How to Make Your Own Podcast Using GarageBand
GarageBand is perfectly good podcast software that comes free with Mac computers. It is very user-friendly, and when I first started using it, I thought I would need no extra help getting started, but after getting some great tips on podcasting from a real pro, I found that there are some not-so-obvious things to consider when getting started.
I've compiled my GarageBand notes below, and hope you find them helpful!
Creating a New Project
To get started, open GarageBand, and create a new project.
- Choose Podcast as the format, unless you plan to produce a podcast that is more like a music radio show or want to build up your own custom podcast settings, in which case you should choose "voice."
- Give your new project a name, and decide where you want it to be saved (I always save things to my desktop so I can easily find things and then file them away when I'm finished with them). No need to worry about the other settings.
- Click the "Create" button. You will now be taken to the main window of your new project.
The first thing you'll want to do is to create a custom voice setting, then change your mic settings.
- Double click on either Male Voice or Female Voice (I suggest going with your gender)
- You'll see settings for that "Instrument" profile to the right of the window. Click on the "Edit" tab.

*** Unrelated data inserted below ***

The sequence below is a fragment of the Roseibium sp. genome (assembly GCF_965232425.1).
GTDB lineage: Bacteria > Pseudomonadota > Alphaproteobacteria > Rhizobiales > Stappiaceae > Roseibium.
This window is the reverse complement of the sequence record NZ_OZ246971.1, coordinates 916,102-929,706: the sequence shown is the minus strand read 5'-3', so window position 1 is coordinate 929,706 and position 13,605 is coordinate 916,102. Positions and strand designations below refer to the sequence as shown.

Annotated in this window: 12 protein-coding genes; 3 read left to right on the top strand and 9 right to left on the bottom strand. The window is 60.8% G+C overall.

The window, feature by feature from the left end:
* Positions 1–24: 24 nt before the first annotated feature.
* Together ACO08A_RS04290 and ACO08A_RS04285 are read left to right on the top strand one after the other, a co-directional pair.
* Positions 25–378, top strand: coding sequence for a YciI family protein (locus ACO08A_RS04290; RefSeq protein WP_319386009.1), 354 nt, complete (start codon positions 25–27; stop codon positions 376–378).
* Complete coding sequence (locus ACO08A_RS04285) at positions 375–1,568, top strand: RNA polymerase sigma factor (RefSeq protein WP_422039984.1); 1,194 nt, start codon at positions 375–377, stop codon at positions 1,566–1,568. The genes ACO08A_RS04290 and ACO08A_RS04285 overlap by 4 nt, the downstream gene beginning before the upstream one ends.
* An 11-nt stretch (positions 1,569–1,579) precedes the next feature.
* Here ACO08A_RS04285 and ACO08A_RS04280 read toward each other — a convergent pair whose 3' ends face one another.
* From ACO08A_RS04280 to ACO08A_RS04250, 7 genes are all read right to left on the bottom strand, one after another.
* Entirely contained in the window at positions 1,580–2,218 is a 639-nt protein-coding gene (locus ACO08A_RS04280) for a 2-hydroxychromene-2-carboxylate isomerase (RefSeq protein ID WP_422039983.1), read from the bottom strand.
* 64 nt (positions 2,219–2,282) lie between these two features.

- Make sure that echo is turned all the way down and that Master Reverb is no higher than 7%. Click "Save Instrument" and give it a special name.
- Now, click on the "Browse" tab.
- Set the input source to Mono 1 and set the monitor to on, but with no feedback protection (these specific tips came from the podcasting expert I consulted, and I can't remember why he recommended doing this, so feel free to leave the monitor off!). You can also regulate your recording level here, so feel free to do so if you feel that you need to quiet for voice or bring the volume up.
One more note: You might want to turn off snap to grid (by going to the Control dropdown menu or hitting command C) to prevent your dragging and dropping from veering toward quarter tones.
Hurray! Now you're ready to add your voice, music, and images!
Adding Your Voice
Recording on GarageBand is as simple as can be!
- Make sure your microphone is hooked up. If you have a USB microphone, you'll just have to make sure it's plugged in!
- Select your custom audio track
- Hit the red record button at the bottom center(ish) of the page to start recording, hit it again to stop!
Some intro/outro music, plus an image for your podcast, make for excellent finishing touches, and I recommend them including them in any podcast. Here is how to add music:
- Go to the Media Browser by clicking on the media icon at the bottom right of the window.
- The Audio tab at the top of the media browser will be open by default; from here you can select playlists from your iTunes library and add songs from there.
- To add songs or other sounds to your podcast, simply drag the file of note into the jingles section of the center part of the window. You can the song around by dragging and dropping.